By Sarah Toy
Hookipa Pharma Inc., a biotech that’s using arenavirus-based platforms to develop treatments targeting infectious diseases and cancers, priced its initial public offering on the low end of its range late Wednesday.
The company said it will sell 6 million shares at $14 each, after previously saying it would offer 6.7 million shares priced at $14 to $16 each. Hookipa /zigman2/quotes/211319636/composite HOOK +0.65% raised $84 million, and is expected to debut on the Nasdaq exchange Thursday under the ticker symbol “HOOK.”
Only one of Hookipa’s six pipeline drugs is in the clinical stage of development. It’s a therapy called HB-101, meant to treat cytomegalovirus (CMV), a common virus that is generally clinically benign in healthy people but can cause serious issues in people who are immunocompromised. HB-101 uses Hookipa’s VaxWave technology, an arenavirus that can induce a strong immune response against infectious disease but does not replicate. The other five pipeline drugs, all in preclinical stages of development, target hepatitis B, human immunodeficiency virus (HIV), cancers caused by human papilloma virus (HPV) and prostate cancer. The oncologic therapies use the company’s TheraT technology, which is based on the arenavirus but is supposed to produce an even more powerful immune response.
Like many biotech prospectuses, Hookipa’s S-1 is filled with language about the speculative nature of biotech and the fact that the company has operated at a loss since its inception. “We are not profitable and have incurred losses in each period since our inception in 2011,” Hookipa wrote, noting it reported net losses of $12.7 million and $16.7 million in the years ended 2017 and 2018, respectively. The company added that it expects to continue to incur significant losses for the foreseeable future, another statement commonly found in biotech prospectuses.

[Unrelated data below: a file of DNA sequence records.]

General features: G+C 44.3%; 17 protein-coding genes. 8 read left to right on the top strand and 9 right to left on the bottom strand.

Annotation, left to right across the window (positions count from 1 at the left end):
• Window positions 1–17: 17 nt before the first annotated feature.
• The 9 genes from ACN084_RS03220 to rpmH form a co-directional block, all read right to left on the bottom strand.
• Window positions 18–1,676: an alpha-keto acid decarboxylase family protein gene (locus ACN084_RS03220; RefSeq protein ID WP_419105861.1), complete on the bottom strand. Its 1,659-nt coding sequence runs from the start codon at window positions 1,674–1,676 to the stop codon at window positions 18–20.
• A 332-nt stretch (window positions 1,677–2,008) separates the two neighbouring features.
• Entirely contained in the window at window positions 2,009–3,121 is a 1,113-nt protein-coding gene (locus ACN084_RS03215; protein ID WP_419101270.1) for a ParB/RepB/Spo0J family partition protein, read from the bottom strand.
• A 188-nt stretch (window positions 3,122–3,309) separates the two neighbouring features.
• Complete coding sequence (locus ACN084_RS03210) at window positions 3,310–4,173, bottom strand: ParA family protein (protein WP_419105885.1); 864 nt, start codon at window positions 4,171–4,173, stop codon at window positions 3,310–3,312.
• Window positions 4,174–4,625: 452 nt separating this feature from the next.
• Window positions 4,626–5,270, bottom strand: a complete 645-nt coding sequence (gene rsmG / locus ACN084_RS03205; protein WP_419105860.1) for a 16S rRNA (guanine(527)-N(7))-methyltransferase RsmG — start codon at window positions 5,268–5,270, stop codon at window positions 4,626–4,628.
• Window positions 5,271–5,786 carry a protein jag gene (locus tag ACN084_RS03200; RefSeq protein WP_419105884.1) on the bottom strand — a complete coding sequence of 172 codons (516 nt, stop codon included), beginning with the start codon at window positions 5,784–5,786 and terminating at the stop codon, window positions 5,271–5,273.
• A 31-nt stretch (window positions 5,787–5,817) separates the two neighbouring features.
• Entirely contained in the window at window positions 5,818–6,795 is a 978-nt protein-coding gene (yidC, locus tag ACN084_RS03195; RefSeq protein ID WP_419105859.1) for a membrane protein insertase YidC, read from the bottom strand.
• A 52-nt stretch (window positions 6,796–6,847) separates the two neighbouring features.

Bank of America Merrill Lynch, SVB Leerink and RBC Capital Markets are joint bookrunners on the deal with Kempen acting as co-manager.
Here are five things to know about the company as it readies its IPO.
Hookipa doesn’t have sufficient personnel to properly check the company's accounting
Hookipa disclosed in its prospectus that it does not have enough people to do proper checks and balances on its numbers.
“Prior to this offering, we have been a private company with limited accounting personnel and other resources with which to address our internal control over financial reporting,” the company wrote in its prospectus, adding that it “did not maintain a sufficient complement of resources with an appropriate level of accounting knowledge, experience, and training, which would allow for appropriate monitoring, presentation and disclosure, and internal control over financial reporting.”
“Specifically, we have not designed and implemented a sufficient level of formal accounting policies and procedures. Additionally, the limited personnel resulted in our inability to consistently establish appropriate authorities and responsibilities in pursuit of our financial reporting objectives, as demonstrated by, amongst other things, our insufficient segregation of duties in their finance and accounting functions,” Hookipa wrote.
A situation like this opens up the opportunity for accounting mistakes and, in the worst case, fraud.
There are some holes in Hookipa’s insurance coverage
Hookipa does not carry biological or hazardous waste insurance, and its property, casualty and general liability insurance policies specifically exclude coverage for damages arising from biological or hazardous waste exposure or contamination, according to the company’s prospectus.